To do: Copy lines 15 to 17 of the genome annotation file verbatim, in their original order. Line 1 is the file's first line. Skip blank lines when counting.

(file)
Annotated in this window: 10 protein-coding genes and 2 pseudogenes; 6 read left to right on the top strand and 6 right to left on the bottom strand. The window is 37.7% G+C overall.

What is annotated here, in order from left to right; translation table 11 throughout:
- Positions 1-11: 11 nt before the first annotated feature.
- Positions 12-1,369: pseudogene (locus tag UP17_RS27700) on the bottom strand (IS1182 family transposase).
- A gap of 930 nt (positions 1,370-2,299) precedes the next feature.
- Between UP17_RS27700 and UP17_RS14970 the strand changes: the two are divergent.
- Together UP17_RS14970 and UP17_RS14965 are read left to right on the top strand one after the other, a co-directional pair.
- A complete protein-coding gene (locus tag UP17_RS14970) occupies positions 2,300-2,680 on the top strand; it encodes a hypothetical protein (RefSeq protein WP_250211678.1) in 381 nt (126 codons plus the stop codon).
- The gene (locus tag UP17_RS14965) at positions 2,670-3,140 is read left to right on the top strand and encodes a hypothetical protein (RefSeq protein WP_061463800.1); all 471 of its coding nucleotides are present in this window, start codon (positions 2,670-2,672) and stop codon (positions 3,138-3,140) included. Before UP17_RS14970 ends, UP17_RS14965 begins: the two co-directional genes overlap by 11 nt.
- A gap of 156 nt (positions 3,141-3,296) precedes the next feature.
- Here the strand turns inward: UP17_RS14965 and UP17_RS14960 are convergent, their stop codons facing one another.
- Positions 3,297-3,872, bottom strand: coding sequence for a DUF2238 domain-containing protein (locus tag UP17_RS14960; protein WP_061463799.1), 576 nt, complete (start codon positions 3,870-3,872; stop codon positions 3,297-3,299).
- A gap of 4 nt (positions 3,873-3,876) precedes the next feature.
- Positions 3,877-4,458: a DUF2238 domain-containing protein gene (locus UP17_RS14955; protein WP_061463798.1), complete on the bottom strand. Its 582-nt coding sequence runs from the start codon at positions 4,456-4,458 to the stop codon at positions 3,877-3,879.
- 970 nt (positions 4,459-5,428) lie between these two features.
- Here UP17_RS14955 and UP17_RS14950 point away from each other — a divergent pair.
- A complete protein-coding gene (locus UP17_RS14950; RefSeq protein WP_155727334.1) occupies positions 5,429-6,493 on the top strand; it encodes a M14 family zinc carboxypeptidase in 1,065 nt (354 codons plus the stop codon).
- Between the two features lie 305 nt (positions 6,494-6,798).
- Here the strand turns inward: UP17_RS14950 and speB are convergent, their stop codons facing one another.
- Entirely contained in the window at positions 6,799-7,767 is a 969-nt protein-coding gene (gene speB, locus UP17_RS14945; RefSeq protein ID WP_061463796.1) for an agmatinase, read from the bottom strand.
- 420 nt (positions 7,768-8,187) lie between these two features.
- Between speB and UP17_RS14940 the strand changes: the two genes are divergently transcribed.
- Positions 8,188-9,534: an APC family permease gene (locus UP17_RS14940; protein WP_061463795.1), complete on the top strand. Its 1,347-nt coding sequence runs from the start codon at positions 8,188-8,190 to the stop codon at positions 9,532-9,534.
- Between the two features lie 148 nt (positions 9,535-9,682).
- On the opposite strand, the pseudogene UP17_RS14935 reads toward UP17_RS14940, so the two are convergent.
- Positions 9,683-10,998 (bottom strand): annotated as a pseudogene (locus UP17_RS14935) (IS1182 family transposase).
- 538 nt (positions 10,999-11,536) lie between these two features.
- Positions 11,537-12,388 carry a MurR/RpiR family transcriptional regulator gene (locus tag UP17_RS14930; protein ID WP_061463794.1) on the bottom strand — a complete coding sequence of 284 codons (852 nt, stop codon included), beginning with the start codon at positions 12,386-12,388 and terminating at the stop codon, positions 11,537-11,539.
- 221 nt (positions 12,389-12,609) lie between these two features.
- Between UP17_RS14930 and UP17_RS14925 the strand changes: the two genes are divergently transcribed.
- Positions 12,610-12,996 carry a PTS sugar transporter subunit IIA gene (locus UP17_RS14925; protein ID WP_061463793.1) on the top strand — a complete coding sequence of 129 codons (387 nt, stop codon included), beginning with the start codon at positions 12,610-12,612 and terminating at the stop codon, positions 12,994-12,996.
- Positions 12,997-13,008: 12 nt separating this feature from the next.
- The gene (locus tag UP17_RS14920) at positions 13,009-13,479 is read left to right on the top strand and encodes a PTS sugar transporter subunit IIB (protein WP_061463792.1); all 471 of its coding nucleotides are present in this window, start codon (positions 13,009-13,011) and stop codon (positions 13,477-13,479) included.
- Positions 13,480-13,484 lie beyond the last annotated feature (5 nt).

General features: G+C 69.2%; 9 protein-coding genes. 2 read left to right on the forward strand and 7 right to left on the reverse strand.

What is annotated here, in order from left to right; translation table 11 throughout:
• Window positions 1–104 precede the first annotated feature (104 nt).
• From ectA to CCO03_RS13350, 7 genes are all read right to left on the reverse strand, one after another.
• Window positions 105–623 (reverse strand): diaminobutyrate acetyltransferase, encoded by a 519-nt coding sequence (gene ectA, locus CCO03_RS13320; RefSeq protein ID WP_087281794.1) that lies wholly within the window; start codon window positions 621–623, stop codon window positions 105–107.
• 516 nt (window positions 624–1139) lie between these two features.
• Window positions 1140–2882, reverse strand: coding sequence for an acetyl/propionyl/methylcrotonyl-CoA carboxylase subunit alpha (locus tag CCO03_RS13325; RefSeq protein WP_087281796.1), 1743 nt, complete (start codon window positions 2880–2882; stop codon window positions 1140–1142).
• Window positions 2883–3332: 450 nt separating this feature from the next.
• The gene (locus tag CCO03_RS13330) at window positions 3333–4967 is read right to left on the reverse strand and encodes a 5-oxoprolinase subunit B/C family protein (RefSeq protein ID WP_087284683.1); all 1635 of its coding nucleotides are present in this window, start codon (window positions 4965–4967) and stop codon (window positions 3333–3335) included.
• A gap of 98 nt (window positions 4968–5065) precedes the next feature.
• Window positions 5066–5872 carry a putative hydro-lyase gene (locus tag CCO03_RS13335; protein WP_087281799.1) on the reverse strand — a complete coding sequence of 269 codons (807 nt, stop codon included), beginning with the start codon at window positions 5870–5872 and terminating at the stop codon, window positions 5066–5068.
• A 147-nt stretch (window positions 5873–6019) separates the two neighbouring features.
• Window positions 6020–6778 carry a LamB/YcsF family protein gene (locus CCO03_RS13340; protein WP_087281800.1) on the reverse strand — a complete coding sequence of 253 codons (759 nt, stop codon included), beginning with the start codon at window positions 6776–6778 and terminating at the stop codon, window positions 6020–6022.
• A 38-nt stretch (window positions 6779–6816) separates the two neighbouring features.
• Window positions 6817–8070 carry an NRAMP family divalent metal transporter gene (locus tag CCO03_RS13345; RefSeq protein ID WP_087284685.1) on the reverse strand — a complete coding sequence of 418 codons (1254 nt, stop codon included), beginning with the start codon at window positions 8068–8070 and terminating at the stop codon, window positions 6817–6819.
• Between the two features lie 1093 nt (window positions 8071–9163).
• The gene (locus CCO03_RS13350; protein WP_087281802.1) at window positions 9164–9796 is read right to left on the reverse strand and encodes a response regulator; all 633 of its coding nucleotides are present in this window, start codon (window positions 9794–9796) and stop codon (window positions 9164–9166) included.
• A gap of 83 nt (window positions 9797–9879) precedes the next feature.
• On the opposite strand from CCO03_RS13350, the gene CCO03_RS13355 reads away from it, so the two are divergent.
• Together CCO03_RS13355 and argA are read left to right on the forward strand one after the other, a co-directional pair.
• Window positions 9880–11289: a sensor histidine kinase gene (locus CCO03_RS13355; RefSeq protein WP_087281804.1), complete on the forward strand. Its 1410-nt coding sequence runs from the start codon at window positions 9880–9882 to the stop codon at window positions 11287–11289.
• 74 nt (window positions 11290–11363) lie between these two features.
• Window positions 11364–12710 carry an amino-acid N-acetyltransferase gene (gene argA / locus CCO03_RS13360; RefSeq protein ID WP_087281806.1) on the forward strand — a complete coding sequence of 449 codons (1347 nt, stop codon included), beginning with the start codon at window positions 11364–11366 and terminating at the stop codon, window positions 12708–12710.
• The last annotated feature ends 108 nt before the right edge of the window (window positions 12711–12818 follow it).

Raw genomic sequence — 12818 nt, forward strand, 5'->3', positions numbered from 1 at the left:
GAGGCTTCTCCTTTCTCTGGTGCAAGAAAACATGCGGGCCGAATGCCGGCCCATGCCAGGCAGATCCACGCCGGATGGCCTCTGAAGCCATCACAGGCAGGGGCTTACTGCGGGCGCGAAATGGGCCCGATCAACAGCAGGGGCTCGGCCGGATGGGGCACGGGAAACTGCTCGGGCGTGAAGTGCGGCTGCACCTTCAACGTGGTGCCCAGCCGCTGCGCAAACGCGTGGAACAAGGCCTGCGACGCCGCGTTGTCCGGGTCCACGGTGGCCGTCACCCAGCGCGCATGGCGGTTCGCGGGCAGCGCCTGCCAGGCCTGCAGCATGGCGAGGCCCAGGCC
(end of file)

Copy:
- 970 nt (positions 4,459-5,428) lie between these two features.
- Here UP17_RS14955 and UP17_RS14950 point away from each other — a divergent pair.
- A complete protein-coding gene (locus UP17_RS14950; RefSeq protein WP_155727334.1) occupies positions 5,429-6,493 on the top strand; it encodes a M14 family zinc carboxypeptidase in 1,065 nt (354 codons plus the stop codon).